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Delusions of grandeur by world leaders

Take a look at what the Saudi Arabian king took along with him when he made a trip to Indonesia.

According to reports in the Indonesian press, the Saudi royal is expected to bring 459 metric tons (506 U.S. tons) of cargo with him on his trip — including two Mercedes-Benz S600 limousines and two electric elevators.

Adji Gunawan of the airfreight company PT Jasa Angkasa Semesta (JAS) told the Antara news agency that his company was appointed to handle the cargo, which has already arrived in the country. Adji said his company was employing a total of 572 workers to deal with the Saudi king’s luggage.

The Jakarta Post reported that the Saudi group will total about 1,500 people, including 10 ministers, 25 princes and at least 100 security personnel.

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Is Bill Maher on the road to becoming the next Dennis Miller?

Bill Maher presents a problem for progressives. On the one hand, many of his stances are progressive and he does make biting and witty critiques of Donald Trump and the Republicans. He does have good writers on his show that makes him funny despite his annoying smug, smirking expression. On the other, there have been several occasions where one recoils at the things he says and I know that some of this blog’s readers refuse to click on any link that features segments from his show and I can understand why, even though I try to only post those that I think are worthwhile.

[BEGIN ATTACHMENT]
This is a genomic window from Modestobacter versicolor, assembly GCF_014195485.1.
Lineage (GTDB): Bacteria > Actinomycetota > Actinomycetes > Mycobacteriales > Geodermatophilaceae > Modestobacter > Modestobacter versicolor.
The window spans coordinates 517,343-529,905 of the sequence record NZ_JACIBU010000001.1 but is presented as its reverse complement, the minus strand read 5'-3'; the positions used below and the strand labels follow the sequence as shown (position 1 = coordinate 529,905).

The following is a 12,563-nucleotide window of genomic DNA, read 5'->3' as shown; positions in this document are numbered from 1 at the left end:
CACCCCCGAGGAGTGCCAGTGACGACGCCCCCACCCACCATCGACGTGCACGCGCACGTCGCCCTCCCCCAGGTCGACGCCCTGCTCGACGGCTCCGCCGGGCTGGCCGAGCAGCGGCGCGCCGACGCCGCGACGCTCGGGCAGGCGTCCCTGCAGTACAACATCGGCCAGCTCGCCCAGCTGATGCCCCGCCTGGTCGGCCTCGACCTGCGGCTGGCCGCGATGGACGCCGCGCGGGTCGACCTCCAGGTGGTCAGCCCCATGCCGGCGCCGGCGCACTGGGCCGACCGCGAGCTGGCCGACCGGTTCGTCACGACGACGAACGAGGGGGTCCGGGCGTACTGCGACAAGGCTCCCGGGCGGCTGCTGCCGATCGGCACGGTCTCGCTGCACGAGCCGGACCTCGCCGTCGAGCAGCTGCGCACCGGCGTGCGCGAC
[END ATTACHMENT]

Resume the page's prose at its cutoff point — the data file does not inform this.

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Trump is the biggest loser

It is astonishing the number of people within the White House who seem to rush to their phones to talk with reporters and leak information. Based on these leaks, there has been no shortage of explanations for the Trump-Ryan health care debacle. Part of the blame for the failure lay in the fact that the bill was hastily thrown together in just a month or so with little or no discussion in the various committees that had roles to play and no clear vision of what its goal was other than for the Republican leadership to claim that they had “repealed and replaced” Obamacare. With health care being such a complex subject, such a slapdash effort was doomed to produce a patchwork bill full of holes.
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I did not see that coming

Well, that was a surprise. I did not expect to see the Trumpcare bill crash and burn as it did yesterday when the speaker Paul Ryan pulled it from the floor of House of Representatives shortly before the scheduled vote because he did not have the votes to pass it and wanted to avoid an embarrassing defeat, although the effective defeat is being seen as equally devastating. I thought that too many factors were in favor of some version of it passing.